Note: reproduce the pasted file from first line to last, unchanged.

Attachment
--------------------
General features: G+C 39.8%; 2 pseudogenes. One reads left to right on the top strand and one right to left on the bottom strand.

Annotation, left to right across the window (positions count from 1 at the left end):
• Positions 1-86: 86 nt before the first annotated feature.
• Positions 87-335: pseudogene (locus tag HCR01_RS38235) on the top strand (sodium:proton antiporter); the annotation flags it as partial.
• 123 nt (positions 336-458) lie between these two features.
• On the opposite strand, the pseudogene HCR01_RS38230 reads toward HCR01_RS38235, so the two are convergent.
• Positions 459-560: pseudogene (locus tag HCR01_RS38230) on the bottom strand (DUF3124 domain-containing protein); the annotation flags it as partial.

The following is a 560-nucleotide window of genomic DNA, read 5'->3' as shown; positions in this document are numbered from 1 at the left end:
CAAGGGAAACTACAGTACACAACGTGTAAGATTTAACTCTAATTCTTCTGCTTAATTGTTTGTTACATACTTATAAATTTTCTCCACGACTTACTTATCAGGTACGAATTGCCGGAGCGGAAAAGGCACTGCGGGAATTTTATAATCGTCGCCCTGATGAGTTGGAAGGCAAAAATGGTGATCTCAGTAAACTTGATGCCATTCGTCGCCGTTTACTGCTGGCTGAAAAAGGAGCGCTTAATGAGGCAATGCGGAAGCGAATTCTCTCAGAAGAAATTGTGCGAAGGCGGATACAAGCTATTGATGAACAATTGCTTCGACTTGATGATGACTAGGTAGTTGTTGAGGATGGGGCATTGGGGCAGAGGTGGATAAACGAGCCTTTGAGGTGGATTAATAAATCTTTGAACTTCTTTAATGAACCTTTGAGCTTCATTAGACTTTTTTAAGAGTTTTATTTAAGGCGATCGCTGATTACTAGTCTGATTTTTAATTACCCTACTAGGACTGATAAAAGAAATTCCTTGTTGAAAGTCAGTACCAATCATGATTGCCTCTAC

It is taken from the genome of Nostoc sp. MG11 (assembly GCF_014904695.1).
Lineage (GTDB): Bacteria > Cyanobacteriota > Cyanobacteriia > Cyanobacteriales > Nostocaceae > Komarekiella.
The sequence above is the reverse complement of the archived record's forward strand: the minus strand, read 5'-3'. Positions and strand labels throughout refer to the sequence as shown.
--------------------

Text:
General features: G+C 39.8%; 2 pseudogenes. One reads left to right on the top strand and one right to left on the bottom strand.

Annotation, left to right across the window (positions count from 1 at the left end):
• Positions 1-86: 86 nt before the first annotated feature.
• Positions 87-335: pseudogene (locus tag HCR01_RS38235) on the top strand (sodium:proton antiporter); the annotation flags it as partial.
• 123 nt (positions 336-458) lie between these two features.
• On the opposite strand, the pseudogene HCR01_RS38230 reads toward HCR01_RS38235, so the two are convergent.
• Positions 459-560: pseudogene (locus tag HCR01_RS38230) on the bottom strand (DUF3124 domain-containing protein); the annotation flags it as partial.

The following is a 560-nucleotide window of genomic DNA, read 5'->3' as shown; positions in this document are numbered from 1 at the left end:
CAAGGGAAACTACAGTACACAACGTGTAAGATTTAACTCTAATTCTTCTGCTTAATTGTTTGTTACATACTTATAAATTTTCTCCACGACTTACTTATCAGGTACGAATTGCCGGAGCGGAAAAGGCACTGCGGGAATTTTATAATCGTCGCCCTGATGAGTTGGAAGGCAAAAATGGTGATCTCAGTAAACTTGATGCCATTCGTCGCCGTTTACTGCTGGCTGAAAAAGGAGCGCTTAATGAGGCAATGCGGAAGCGAATTCTCTCAGAAGAAATTGTGCGAAGGCGGATACAAGCTATTGATGAACAATTGCTTCGACTTGATGATGACTAGGTAGTTGTTGAGGATGGGGCATTGGGGCAGAGGTGGATAAACGAGCCTTTGAGGTGGATTAATAAATCTTTGAACTTCTTTAATGAACCTTTGAGCTTCATTAGACTTTTTTAAGAGTTTTATTTAAGGCGATCGCTGATTACTAGTCTGATTTTTAATTACCCTACTAGGACTGATAAAAGAAATTCCTTGTTGAAAGTCAGTACCAATCATGATTGCCTCTAC

It is taken from the genome of Nostoc sp. MG11 (assembly GCF_014904695.1).
Lineage (GTDB): Bacteria > Cyanobacteriota > Cyanobacteriia > Cyanobacteriales > Nostocaceae > Komarekiella.
The sequence above is the reverse complement of the archived record's forward strand: the minus strand, read 5'-3'. Positions and strand labels throughout refer to the sequence as shown.